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Thread: Pierre Boulez

  1. #271
    Senior Member flamencosketches's Avatar
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    Quote Originally Posted by calvinpv View Post
    I don't know enough about Carter to make a comparison, but FWIW, Derive 2 was dedicated to Carter on his 80th birthday.

    However, I do hear in his late music some very faint influences from the live electronic composers (Murail, Saariaho, Manoury, Harvey) hanging around IRCAM in the 80s-90s, in the way he pairs instruments, in the way he uses echo-like effects and suspensions, or in the way he "interpolates" new material in between old material (interpolation is a common technique in live electronic music, where a synthesizer will store two sounds and later reproduce them with an algorithmically generated transition connecting them; I hear an analog to this in Boulez's instrumental writing).

    Also, this may sound weird to say, but I hear some Mahler in the late works as well. It could be that I heard Boulez's fantastic Mahler set for the first time this year and so those recordings are fresh on my mind, but I remember listening to sur Incises and Mahler 7 back-to-back and thinking "These could've been written by the same composer had that composer lived well over 100 years." It's in the way instruments transfer their energy from one to another and finish each other's thoughts that Boulez sounds a little Mahlerian. It's hard to explain. It should also be said that Boulez recorded Mahler in the late 90s/early 00s, precisely when he was composing Derive 2 and sur Incises, the two works I hear the most influence in.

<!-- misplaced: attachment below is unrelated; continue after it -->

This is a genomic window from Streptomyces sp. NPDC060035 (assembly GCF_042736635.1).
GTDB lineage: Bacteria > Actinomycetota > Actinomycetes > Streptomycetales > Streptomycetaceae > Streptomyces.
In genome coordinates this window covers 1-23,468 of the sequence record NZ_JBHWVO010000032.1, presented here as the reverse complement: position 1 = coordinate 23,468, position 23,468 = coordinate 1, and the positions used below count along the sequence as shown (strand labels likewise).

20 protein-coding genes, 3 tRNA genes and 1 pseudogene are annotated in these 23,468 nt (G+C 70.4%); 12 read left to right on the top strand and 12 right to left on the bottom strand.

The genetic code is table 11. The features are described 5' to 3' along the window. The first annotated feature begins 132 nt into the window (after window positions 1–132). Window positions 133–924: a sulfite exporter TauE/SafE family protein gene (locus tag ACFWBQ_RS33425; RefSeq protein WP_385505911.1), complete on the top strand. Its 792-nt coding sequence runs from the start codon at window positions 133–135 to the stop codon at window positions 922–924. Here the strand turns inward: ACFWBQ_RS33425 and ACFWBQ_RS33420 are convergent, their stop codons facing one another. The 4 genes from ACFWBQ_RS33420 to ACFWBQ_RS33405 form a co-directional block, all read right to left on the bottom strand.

Completely agreed

  2. #272
    Senior Member Knorf's Avatar
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    Quote Originally Posted by calvinpv View Post
    However, I do hear in his late music some very faint influences from the live electronic composers (Murail, Saariaho, Manoury, Harvey) hanging around IRCAM in the 80s-90s, in the way he pairs instruments, in the way he uses echo-like effects and suspensions, or in the way he "interpolates" new material in between old material (interpolation is a common technique in live electronic music, where a synthesizer will store two sounds and later reproduce them with an algorithmically generated transition connecting them; I hear an analog to this in Boulez's instrumental writing).
    I think you're inverting who influenced whom, here. The earliest versions of the IRCAM spacialization, interpolation, and resonating software that they all used were commissioned first by Boulez. In some cases, recordings of his pieces appeared later, but that's because of his endless fussing and tinkering with scores. You can hear the the effects Boulez was looking for in his scores from the 1970s, like the Notations for orchestra, wherein he orchestrated some of these kinds of effects, but he expressed interest in electronic solutions as far back as the 1950s. It took the development of computer music for him to find the tools he was looking for.